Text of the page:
For a number of years ‘investor dentists’ have been purchasing and owning dental practices across Ontario. This trend will continue for the foreseeable future with historically low interest rates and banks willing to finance the purchases. What about nondentists? What can they purchase or own? Aside from actually working at a dental practice, how can non-dentists profit from a dental practice?
From a legal perspective the starting point is to understand what only a dentist or a dentistry professional corporation (PC) can own; and that is the professional dental goodwill of a dental practice. That goodwill includes custody and control of all patient records and files (including patient billing records and treatment plans), patient charts, x-rays and models, patient lists, and use of any dental practice names. A dentist or PC are the only ones who can own the goodwill.
The other fundamentals to understand are:
1. a dentist can not engage in any form of fee or income sharing except with other dentists at the practice and with dental hygienists who practice dental hygiene in and at the dentist’s practice;
2. a dentist can only practice dentistry with other dentists. A dentist can not work for non-dentists whether as an associate, employee, partner or otherwise when engaging in the practice of dentistry; and
3. only a dentist can prescribe dental radiographs and only a dentist can be a radiation protection officer.
With these restrictions and fundamentals in mind, following are some ways non-dentists may be involved in ownership of a dental practice.
As I and my former colleague, Barry Spiegel, Q.C. (now retired from the practice of law), have discussed in previous articles of The Professional Advisory, the laws permit family members of a dentist to be nonvoting shareholders of the dentist’s PC. The dentist controls the PC by holding all voting shares.
A “family member” is defined as a dentist’s spouse, child or parent. A “spouse” is defined as someone to whom the dentist is married or with whom the dentist is living in a conjugal relationship outside marriage. “Child” is not defined but is generally taken to mean the dentist’s natural born children and those the dentist legally adopts. However, it is important to note that only the dentist’s parents but not parents in-law or grandchildren qualify as family members.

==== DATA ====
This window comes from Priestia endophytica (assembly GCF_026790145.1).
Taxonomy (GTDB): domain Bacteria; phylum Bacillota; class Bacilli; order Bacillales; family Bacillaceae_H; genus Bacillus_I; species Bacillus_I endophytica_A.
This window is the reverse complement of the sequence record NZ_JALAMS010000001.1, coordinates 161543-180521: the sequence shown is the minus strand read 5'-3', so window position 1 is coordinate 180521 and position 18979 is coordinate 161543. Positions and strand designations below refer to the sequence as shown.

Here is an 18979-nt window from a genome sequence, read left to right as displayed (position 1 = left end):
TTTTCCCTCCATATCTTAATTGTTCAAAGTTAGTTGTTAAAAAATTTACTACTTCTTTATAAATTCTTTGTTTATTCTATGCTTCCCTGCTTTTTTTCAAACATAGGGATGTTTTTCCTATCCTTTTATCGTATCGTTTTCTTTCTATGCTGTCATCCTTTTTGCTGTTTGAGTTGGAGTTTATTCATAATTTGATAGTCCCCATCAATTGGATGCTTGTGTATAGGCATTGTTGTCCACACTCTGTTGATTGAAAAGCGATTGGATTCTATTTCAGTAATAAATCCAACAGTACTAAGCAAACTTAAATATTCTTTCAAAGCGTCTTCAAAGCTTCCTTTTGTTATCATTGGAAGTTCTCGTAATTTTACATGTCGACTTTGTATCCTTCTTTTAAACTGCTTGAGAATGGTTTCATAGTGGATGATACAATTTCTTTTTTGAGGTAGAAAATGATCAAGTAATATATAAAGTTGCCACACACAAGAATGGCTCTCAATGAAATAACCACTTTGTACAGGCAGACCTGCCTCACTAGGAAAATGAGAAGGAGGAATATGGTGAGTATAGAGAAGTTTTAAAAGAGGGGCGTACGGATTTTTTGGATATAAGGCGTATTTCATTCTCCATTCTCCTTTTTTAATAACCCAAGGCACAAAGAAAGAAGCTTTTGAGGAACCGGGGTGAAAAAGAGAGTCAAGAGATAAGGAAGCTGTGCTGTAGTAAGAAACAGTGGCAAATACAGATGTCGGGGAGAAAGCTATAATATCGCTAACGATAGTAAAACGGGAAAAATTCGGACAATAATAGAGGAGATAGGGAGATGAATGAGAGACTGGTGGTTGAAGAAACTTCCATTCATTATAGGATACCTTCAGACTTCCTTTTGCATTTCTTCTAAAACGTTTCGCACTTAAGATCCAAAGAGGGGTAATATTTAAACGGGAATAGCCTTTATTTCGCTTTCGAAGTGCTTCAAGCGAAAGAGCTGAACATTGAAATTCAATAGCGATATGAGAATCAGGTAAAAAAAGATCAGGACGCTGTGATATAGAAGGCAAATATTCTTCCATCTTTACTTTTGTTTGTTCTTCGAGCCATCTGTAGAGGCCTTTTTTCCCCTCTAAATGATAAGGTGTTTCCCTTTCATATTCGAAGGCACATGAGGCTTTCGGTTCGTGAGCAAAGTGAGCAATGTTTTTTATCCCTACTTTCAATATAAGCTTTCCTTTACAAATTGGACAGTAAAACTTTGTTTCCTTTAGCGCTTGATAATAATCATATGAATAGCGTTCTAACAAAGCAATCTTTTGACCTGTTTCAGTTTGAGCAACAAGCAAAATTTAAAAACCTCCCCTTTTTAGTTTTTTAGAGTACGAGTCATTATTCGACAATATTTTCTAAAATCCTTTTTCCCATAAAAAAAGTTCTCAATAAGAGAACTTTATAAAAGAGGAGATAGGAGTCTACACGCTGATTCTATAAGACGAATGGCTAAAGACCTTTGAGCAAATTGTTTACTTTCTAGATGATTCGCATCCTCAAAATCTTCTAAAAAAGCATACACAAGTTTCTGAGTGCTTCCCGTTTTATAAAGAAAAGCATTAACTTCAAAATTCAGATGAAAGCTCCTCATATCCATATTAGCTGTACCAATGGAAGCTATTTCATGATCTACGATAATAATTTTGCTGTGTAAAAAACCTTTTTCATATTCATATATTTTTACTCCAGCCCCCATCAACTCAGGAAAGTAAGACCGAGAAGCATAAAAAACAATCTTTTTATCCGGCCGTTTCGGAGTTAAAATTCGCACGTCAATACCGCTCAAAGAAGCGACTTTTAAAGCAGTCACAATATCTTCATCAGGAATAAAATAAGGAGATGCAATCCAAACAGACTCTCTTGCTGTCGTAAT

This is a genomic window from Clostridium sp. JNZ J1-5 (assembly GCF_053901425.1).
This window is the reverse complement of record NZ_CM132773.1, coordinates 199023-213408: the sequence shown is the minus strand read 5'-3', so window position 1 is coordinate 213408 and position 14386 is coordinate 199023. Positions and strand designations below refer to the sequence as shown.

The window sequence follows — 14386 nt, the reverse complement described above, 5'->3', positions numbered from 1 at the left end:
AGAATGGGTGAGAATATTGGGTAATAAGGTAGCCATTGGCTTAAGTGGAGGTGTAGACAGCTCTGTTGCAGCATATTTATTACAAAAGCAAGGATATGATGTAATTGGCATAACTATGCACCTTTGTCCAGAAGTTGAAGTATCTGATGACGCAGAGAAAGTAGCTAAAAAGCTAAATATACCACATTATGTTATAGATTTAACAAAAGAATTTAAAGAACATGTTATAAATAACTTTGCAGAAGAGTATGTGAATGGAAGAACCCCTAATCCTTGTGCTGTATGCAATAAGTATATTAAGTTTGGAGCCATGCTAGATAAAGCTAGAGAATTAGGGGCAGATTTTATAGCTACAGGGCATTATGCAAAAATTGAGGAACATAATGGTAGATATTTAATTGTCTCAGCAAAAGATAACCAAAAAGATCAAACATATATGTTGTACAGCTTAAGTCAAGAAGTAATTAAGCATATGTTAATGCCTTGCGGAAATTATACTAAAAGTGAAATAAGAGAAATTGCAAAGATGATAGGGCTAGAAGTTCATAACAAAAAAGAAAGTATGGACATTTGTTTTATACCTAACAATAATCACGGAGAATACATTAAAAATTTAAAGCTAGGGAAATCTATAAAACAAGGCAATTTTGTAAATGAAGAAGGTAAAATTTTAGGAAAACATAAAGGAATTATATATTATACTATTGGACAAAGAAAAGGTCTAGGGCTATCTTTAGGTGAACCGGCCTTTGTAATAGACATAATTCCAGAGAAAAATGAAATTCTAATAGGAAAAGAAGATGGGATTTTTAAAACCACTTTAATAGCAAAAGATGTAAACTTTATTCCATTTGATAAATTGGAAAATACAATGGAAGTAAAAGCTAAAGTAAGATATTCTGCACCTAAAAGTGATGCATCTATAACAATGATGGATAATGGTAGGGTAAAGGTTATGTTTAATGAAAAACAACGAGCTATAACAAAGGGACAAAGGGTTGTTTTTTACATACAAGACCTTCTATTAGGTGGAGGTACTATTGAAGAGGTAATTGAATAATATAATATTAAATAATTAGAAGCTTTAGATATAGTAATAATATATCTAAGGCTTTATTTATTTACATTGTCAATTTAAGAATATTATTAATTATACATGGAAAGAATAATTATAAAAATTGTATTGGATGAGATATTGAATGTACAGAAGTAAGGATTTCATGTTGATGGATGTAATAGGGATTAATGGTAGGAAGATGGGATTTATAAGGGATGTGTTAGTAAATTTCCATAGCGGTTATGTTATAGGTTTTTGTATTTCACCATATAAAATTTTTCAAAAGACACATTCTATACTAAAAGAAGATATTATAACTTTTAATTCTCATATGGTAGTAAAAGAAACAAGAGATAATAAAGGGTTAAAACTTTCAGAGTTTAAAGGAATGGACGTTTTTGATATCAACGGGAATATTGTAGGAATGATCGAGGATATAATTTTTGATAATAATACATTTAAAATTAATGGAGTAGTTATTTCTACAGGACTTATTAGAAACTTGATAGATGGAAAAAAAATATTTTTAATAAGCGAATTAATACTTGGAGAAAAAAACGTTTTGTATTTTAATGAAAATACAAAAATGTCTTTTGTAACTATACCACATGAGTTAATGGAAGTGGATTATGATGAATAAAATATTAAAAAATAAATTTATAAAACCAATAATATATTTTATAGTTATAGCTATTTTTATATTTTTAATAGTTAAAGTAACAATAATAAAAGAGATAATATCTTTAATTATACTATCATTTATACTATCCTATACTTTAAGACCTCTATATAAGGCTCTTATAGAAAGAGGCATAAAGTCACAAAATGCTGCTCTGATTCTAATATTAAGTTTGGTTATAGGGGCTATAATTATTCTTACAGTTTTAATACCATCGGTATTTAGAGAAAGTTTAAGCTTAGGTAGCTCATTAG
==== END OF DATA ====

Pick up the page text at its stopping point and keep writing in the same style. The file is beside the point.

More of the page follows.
There are many potential benefits to having your PC own your dental practice, with your family members (non-dentists) as non-voting shareholders. Benefits include the low corporate income tax rate, the ability to sprinkle dividends among family members and the capital gains exemption on the sale of PC shares. If structured and planned properly, family members might be able to use the capital gains exemption when they sell their PC shares. However, to ensure nondentist family members can enjoy all such benefits, it is critical to plan well in advance as such plans may require two or more years to implement properly.
Keep in mind that a PC’s business is restricted to the practice of dentistry and activities related to or ancillary to the practice of dentistry. Surplus funds can be withdrawn from the PC by dividends paid to non-dentist family member shareholders. Or such funds can remain in the PC and invested by the PC.
Many dentists accumulate large amounts of surplus funds in their PC. However by doing so there is a potential tax problem upon a sale of the PC shares. To qualify for the capital gains exemption, there are numerous legal tax rules and requirements including the ‘50 per cent rule’. That rule requires the PC have less than 50 per cent of its assets in passive (nondental) assets for the whole two year period prior to the sale of the PC shares. In some cases, the PC has accumulated so much surplus funds that the PC does not meet the 50 per cent rule. Therefore, to qualify for capital gains exemption on a sale of the PC shares, the PC in those cases must divest itself of those surplus funds more than two years before a sale.
If non-dentist family members are to enjoy the capital gains exemption on the sale of their PC shares, it is clear that careful legal and tax planning is required well in advance. And to do that dentists are well advised to retain professional advisors, especially tax advisors/accountants, who specialize in advising dentists. As my former colleague, Barry Spiegel, Q.C. used to recommend and I still do: Surround yourself with experts in their field, they will serve you well.
Part 2 of this article will continue in the next volume of The Professional Advisory and explore other ways in which non-dentists may be involved in ownership of a dental practice. PA